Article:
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BETA
Andersson, Lars T
Alternative names
Publications (5 of 5) Show all publications
Wahlborg, D., Björling, M. & Andersson, L. T. (2016). Allergenic potency of birch pollen. In: E. Van Kenhove, J. Laverge, P. De Vlieger (Ed.), Indoor Air 2016: The 14th International Conference of Indoor Air Quality and Climate, July 3-8 2016, Ghent, Belgium. Conference Proceedings. Paper presented at Indoor Air 2016, 14th International Conference of Indoor Air Quality and Climate, Ghent, Belgium, 3-8 July 2016. ISIAQ, Article ID 553.
Open this publication in new window or tab >>Allergenic potency of birch pollen
2016 (English)In: Indoor Air 2016: The 14th International Conference of Indoor Air Quality and Climate, July 3-8 2016, Ghent, Belgium. Conference Proceedings / [ed] E. Van Kenhove, J. Laverge, P. De Vlieger, ISIAQ , 2016, article id 553Conference paper, Published paper (Refereed)
Abstract [en]

The number of people sensitized to the major birch pollen allergen Bet v 1 in industrialized countries is vast and still rising. The purpose of this study was to develop a method with sensitivity high enough to measure the Bet v 1 content of a few birch pollen grains without the interference of environmental factors such as diesel particles, ozone level, humidity, temperature and precipitation. Grains were collected from catkins at two locations in Sweden over a period of 5 years. Allergens were extracted over polytetrafluoroethylene (PTFE) filters and Bet v 1 quantification was made with a luminescence immunoassay. The average content of Bet v 1 was 3.6 ± 0.6 pg per pollen grain for samples collected in three different pollination seasons. This is the first in a series of controlled experiments on the release of the major allergen Bet v 1 from birch pollen grains.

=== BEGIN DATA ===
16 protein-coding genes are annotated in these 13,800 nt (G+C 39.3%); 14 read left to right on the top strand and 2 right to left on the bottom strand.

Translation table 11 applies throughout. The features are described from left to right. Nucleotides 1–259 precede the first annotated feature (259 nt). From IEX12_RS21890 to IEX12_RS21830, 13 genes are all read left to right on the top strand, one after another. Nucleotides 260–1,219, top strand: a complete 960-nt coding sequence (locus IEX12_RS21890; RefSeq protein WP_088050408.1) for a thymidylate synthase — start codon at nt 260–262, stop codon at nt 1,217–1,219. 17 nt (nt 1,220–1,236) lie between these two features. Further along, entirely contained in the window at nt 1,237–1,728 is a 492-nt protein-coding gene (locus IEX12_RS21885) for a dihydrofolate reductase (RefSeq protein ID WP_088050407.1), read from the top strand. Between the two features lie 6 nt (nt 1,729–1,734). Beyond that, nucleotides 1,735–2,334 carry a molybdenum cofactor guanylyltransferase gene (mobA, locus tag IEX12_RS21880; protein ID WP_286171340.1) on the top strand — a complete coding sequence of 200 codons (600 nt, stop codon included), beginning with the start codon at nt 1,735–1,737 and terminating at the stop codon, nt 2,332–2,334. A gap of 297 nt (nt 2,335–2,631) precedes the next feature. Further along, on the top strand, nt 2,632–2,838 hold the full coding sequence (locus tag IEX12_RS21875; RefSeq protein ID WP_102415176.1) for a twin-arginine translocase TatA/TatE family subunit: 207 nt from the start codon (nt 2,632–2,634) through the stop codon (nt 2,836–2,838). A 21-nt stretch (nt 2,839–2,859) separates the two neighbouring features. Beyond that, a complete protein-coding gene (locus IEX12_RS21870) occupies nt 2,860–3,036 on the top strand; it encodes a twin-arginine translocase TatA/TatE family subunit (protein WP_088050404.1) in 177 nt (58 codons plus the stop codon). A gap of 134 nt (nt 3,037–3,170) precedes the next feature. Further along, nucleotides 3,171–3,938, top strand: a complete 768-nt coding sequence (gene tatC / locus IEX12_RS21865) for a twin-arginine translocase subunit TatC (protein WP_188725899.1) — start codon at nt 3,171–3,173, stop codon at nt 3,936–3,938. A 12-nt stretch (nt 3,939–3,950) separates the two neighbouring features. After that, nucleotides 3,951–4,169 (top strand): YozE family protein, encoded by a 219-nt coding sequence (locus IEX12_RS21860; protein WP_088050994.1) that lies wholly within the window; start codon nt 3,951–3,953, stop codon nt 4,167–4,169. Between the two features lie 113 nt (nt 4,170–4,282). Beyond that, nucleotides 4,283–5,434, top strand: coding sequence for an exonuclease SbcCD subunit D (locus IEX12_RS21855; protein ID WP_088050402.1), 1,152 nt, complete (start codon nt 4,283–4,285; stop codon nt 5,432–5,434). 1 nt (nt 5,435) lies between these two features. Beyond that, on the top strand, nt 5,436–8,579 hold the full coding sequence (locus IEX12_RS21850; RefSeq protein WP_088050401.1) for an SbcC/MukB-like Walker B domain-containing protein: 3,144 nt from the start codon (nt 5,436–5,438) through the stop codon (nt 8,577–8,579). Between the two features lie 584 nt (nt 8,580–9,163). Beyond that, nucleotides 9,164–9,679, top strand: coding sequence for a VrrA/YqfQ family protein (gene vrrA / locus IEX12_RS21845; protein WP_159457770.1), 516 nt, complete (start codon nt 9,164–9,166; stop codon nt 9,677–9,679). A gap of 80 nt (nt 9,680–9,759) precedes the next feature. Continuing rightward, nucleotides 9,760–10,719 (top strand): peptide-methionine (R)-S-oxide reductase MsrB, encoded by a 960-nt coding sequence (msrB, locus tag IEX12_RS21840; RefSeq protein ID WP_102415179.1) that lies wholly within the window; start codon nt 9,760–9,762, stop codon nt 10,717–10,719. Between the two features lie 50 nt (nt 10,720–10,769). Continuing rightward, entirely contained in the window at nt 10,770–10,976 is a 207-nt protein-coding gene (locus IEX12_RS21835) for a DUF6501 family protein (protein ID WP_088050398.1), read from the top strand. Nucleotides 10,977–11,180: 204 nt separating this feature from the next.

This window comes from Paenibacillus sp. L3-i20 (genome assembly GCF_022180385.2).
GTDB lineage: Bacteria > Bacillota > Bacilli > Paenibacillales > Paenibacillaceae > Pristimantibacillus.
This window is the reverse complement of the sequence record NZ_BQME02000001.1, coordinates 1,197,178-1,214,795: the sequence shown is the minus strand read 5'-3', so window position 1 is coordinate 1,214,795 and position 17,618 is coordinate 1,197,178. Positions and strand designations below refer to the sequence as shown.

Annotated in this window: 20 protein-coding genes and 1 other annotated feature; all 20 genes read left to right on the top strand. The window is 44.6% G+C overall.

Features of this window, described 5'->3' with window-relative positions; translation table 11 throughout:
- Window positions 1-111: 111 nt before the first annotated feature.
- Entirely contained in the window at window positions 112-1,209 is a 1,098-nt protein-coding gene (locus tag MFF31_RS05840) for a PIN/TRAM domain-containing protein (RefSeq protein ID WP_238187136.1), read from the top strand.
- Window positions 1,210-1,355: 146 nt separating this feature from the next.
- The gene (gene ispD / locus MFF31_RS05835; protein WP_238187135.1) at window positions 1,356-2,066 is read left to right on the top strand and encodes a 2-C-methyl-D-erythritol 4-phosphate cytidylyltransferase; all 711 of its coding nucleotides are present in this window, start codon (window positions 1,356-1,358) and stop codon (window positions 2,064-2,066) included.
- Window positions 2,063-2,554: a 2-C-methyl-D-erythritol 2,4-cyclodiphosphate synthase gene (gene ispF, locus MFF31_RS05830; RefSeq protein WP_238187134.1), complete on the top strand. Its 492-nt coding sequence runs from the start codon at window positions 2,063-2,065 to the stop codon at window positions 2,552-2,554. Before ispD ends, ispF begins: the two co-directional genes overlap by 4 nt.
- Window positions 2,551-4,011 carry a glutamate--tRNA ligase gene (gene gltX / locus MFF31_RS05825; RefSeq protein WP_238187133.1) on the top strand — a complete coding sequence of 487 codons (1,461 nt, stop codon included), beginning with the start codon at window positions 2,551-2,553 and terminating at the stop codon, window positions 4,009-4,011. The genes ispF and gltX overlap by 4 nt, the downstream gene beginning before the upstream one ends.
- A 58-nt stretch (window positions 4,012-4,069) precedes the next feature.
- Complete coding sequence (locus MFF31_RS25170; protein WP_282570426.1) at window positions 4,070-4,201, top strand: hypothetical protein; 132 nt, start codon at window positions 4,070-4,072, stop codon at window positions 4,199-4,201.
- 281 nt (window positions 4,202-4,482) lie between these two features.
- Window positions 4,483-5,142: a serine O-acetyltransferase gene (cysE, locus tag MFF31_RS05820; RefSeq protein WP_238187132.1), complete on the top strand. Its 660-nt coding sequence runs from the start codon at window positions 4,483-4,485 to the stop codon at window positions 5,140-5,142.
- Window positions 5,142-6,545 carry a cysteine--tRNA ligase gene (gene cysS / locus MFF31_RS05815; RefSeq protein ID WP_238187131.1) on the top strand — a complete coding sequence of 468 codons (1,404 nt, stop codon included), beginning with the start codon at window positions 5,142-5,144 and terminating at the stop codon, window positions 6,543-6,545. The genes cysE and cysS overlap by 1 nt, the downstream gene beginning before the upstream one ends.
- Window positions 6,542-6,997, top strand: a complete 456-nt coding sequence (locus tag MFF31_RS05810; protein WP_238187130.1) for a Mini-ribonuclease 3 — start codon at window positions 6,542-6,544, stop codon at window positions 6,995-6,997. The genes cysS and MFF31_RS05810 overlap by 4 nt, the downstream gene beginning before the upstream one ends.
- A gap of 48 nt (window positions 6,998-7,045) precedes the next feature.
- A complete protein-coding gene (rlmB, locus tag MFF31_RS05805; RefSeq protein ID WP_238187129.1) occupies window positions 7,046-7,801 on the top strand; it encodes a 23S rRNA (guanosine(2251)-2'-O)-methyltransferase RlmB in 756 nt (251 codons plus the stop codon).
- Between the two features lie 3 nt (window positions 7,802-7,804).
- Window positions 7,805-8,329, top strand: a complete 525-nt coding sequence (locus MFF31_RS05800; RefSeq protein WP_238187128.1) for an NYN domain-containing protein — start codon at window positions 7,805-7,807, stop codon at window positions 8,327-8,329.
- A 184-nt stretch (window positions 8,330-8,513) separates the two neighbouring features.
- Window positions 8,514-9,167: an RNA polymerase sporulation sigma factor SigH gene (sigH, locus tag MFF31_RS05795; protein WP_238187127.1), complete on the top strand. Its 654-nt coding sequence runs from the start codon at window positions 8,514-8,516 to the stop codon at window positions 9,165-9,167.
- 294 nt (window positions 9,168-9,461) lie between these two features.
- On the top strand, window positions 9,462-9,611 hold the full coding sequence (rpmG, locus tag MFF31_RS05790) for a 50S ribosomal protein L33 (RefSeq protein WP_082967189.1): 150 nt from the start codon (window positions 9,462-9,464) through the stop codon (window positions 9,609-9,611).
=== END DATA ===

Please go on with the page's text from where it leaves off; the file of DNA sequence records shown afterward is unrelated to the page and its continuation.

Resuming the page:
Place, publisher, year, edition, pages
ISIAQ, 2016
Keywords
Bet v 1, Betula pendula, luminescence, allergy, immunoassay
National Category
Chemical Sciences
Identifiers
urn:nbn:se:hig:diva-22364 (URN)978-0-9846855-5-4 (ISBN)
Conference
Indoor Air 2016, 14th International Conference of Indoor Air Quality and Climate, Ghent, Belgium, 3-8 July 2016
Available from: 2016-10-28 Created: 2016-09-08 Last updated: 2018-03-13Bibliographically approved
Mattsson, M., Andersson, L. T., Alm Kübler, K., Ekebom, A., Jansson, A., Holmquist, L. & Vesterberg, O. (2011). Ventilation filter efficiency for birch pollen allergens: experimental data from one pollen season. In: Hans Martin Mathisen (Ed.), Proceedings from Roomvent 2011: . Paper presented at Roomvent 2011 – 12th International conference on air distribution in rooms. Trondheim, Norway. Trondheim: Tapir Akademisk Forlag